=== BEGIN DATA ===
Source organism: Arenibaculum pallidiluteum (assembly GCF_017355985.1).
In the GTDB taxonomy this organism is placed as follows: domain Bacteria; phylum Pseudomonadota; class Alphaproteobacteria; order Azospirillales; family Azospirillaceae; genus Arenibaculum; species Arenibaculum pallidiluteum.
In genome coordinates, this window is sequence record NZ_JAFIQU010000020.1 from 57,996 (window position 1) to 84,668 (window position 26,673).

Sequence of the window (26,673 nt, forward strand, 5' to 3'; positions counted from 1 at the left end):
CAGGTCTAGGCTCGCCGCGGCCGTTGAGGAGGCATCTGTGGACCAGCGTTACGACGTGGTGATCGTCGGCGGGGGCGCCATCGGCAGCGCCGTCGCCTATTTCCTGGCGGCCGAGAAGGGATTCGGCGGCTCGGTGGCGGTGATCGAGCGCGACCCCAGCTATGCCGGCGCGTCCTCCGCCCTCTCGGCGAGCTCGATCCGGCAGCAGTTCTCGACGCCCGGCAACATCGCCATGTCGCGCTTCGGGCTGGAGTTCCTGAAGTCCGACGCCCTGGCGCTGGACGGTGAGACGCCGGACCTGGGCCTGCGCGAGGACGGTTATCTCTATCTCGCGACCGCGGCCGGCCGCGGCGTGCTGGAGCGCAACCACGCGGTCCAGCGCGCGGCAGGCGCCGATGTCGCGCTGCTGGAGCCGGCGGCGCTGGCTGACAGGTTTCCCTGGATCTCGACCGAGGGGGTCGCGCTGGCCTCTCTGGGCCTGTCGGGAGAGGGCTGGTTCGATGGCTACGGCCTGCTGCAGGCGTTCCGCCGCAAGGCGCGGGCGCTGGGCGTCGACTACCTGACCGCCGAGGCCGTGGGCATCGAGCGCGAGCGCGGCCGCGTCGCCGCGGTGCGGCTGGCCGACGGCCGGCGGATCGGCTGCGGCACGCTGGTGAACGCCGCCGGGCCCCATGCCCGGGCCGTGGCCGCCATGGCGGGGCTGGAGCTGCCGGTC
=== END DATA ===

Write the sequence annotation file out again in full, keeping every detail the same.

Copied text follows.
Source organism: Arenibaculum pallidiluteum (assembly GCF_017355985.1).
In the GTDB taxonomy this organism is placed as follows: domain Bacteria; phylum Pseudomonadota; class Alphaproteobacteria; order Azospirillales; family Azospirillaceae; genus Arenibaculum; species Arenibaculum pallidiluteum.
In genome coordinates, this window is sequence record NZ_JAFIQU010000020.1 from 57,996 (window position 1) to 84,668 (window position 26,673).

Sequence of the window (26,673 nt, forward strand, 5' to 3'; positions counted from 1 at the left end):
CAGGTCTAGGCTCGCCGCGGCCGTTGAGGAGGCATCTGTGGACCAGCGTTACGACGTGGTGATCGTCGGCGGGGGCGCCATCGGCAGCGCCGTCGCCTATTTCCTGGCGGCCGAGAAGGGATTCGGCGGCTCGGTGGCGGTGATCGAGCGCGACCCCAGCTATGCCGGCGCGTCCTCCGCCCTCTCGGCGAGCTCGATCCGGCAGCAGTTCTCGACGCCCGGCAACATCGCCATGTCGCGCTTCGGGCTGGAGTTCCTGAAGTCCGACGCCCTGGCGCTGGACGGTGAGACGCCGGACCTGGGCCTGCGCGAGGACGGTTATCTCTATCTCGCGACCGCGGCCGGCCGCGGCGTGCTGGAGCGCAACCACGCGGTCCAGCGCGCGGCAGGCGCCGATGTCGCGCTGCTGGAGCCGGCGGCGCTGGCTGACAGGTTTCCCTGGATCTCGACCGAGGGGGTCGCGCTGGCCTCTCTGGGCCTGTCGGGAGAGGGCTGGTTCGATGGCTACGGCCTGCTGCAGGCGTTCCGCCGCAAGGCGCGGGCGCTGGGCGTCGACTACCTGACCGCCGAGGCCGTGGGCATCGAGCGCGAGCGCGGCCGCGTCGCCGCGGTGCGGCTGGCCGACGGCCGGCGGATCGGCTGCGGCACGCTGGTGAACGCCGCCGGGCCCCATGCCCGGGCCGTGGCCGCCATGGCGGGGCTGGAGCTGCCGGTC